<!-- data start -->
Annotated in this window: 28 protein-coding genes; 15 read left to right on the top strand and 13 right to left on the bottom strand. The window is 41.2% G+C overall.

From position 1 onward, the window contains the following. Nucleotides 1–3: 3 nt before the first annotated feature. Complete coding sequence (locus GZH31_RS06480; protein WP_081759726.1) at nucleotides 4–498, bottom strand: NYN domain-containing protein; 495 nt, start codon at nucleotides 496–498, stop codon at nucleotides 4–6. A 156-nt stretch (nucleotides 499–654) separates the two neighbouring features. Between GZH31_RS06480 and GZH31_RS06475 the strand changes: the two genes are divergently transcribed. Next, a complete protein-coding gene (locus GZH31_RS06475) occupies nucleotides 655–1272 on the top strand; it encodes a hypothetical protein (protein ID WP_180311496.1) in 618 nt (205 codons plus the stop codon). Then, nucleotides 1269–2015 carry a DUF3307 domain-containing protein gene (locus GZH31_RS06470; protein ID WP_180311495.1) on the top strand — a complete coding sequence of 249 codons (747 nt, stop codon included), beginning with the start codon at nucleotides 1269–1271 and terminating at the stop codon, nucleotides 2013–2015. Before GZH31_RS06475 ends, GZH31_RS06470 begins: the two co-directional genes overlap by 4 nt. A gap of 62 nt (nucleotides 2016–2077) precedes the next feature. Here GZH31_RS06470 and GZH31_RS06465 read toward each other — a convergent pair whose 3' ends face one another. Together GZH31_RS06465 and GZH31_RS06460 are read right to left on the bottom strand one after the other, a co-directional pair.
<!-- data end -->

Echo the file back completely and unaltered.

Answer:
Annotated in this window: 28 protein-coding genes; 15 read left to right on the top strand and 13 right to left on the bottom strand. The window is 41.2% G+C overall.

From position 1 onward, the window contains the following. Nucleotides 1–3: 3 nt before the first annotated feature. Complete coding sequence (locus GZH31_RS06480; protein WP_081759726.1) at nucleotides 4–498, bottom strand: NYN domain-containing protein; 495 nt, start codon at nucleotides 496–498, stop codon at nucleotides 4–6. A 156-nt stretch (nucleotides 499–654) separates the two neighbouring features. Between GZH31_RS06480 and GZH31_RS06475 the strand changes: the two genes are divergently transcribed. Next, a complete protein-coding gene (locus GZH31_RS06475) occupies nucleotides 655–1272 on the top strand; it encodes a hypothetical protein (protein ID WP_180311496.1) in 618 nt (205 codons plus the stop codon). Then, nucleotides 1269–2015 carry a DUF3307 domain-containing protein gene (locus GZH31_RS06470; protein ID WP_180311495.1) on the top strand — a complete coding sequence of 249 codons (747 nt, stop codon included), beginning with the start codon at nucleotides 1269–1271 and terminating at the stop codon, nucleotides 2013–2015. Before GZH31_RS06475 ends, GZH31_RS06470 begins: the two co-directional genes overlap by 4 nt. A gap of 62 nt (nucleotides 2016–2077) precedes the next feature. Here GZH31_RS06470 and GZH31_RS06465 read toward each other — a convergent pair whose 3' ends face one another. Together GZH31_RS06465 and GZH31_RS06460 are read right to left on the bottom strand one after the other, a co-directional pair.